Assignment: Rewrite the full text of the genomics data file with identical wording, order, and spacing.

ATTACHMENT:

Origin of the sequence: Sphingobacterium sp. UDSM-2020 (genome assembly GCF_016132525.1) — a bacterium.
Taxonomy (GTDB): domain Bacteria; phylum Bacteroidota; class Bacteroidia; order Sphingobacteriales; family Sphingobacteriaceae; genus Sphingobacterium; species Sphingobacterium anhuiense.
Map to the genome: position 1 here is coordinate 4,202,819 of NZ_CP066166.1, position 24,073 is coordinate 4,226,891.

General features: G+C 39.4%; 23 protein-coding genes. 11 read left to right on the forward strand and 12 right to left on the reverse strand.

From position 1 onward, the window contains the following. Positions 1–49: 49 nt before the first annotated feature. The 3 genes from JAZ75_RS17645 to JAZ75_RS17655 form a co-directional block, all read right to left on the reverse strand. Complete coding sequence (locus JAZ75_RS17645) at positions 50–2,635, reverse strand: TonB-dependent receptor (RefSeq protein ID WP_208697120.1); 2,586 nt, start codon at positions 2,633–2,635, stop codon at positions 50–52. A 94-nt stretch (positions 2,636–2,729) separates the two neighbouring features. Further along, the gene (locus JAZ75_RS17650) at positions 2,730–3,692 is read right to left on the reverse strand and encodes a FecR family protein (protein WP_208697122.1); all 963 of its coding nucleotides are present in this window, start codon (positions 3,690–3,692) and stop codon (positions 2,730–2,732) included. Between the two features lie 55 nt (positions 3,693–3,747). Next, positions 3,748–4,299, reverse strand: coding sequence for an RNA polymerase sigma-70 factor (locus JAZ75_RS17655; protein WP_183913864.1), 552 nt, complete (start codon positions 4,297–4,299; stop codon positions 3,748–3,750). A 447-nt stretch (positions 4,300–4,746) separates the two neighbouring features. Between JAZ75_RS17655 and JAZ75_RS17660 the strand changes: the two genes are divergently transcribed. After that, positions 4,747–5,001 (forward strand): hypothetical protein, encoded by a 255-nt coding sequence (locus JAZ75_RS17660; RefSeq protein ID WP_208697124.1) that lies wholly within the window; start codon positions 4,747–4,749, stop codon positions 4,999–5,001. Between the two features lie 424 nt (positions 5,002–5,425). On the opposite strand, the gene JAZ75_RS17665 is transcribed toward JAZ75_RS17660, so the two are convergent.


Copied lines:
Origin of the sequence: Sphingobacterium sp. UDSM-2020 (genome assembly GCF_016132525.1) — a bacterium.
Taxonomy (GTDB): domain Bacteria; phylum Bacteroidota; class Bacteroidia; order Sphingobacteriales; family Sphingobacteriaceae; genus Sphingobacterium; species Sphingobacterium anhuiense.
Map to the genome: position 1 here is coordinate 4,202,819 of NZ_CP066166.1, position 24,073 is coordinate 4,226,891.

General features: G+C 39.4%; 23 protein-coding genes. 11 read left to right on the forward strand and 12 right to left on the reverse strand.

From position 1 onward, the window contains the following. Positions 1–49: 49 nt before the first annotated feature. The 3 genes from JAZ75_RS17645 to JAZ75_RS17655 form a co-directional block, all read right to left on the reverse strand. Complete coding sequence (locus JAZ75_RS17645) at positions 50–2,635, reverse strand: TonB-dependent receptor (RefSeq protein ID WP_208697120.1); 2,586 nt, start codon at positions 2,633–2,635, stop codon at positions 50–52. A 94-nt stretch (positions 2,636–2,729) separates the two neighbouring features. Further along, the gene (locus JAZ75_RS17650) at positions 2,730–3,692 is read right to left on the reverse strand and encodes a FecR family protein (protein WP_208697122.1); all 963 of its coding nucleotides are present in this window, start codon (positions 3,690–3,692) and stop codon (positions 2,730–2,732) included. Between the two features lie 55 nt (positions 3,693–3,747). Next, positions 3,748–4,299, reverse strand: coding sequence for an RNA polymerase sigma-70 factor (locus JAZ75_RS17655; protein WP_183913864.1), 552 nt, complete (start codon positions 4,297–4,299; stop codon positions 3,748–3,750). A 447-nt stretch (positions 4,300–4,746) separates the two neighbouring features. Between JAZ75_RS17655 and JAZ75_RS17660 the strand changes: the two genes are divergently transcribed. After that, positions 4,747–5,001 (forward strand): hypothetical protein, encoded by a 255-nt coding sequence (locus JAZ75_RS17660; RefSeq protein ID WP_208697124.1) that lies wholly within the window; start codon positions 4,747–4,749, stop codon positions 4,999–5,001. Between the two features lie 424 nt (positions 5,002–5,425). On the opposite strand, the gene JAZ75_RS17665 is transcribed toward JAZ75_RS17660, so the two are convergent.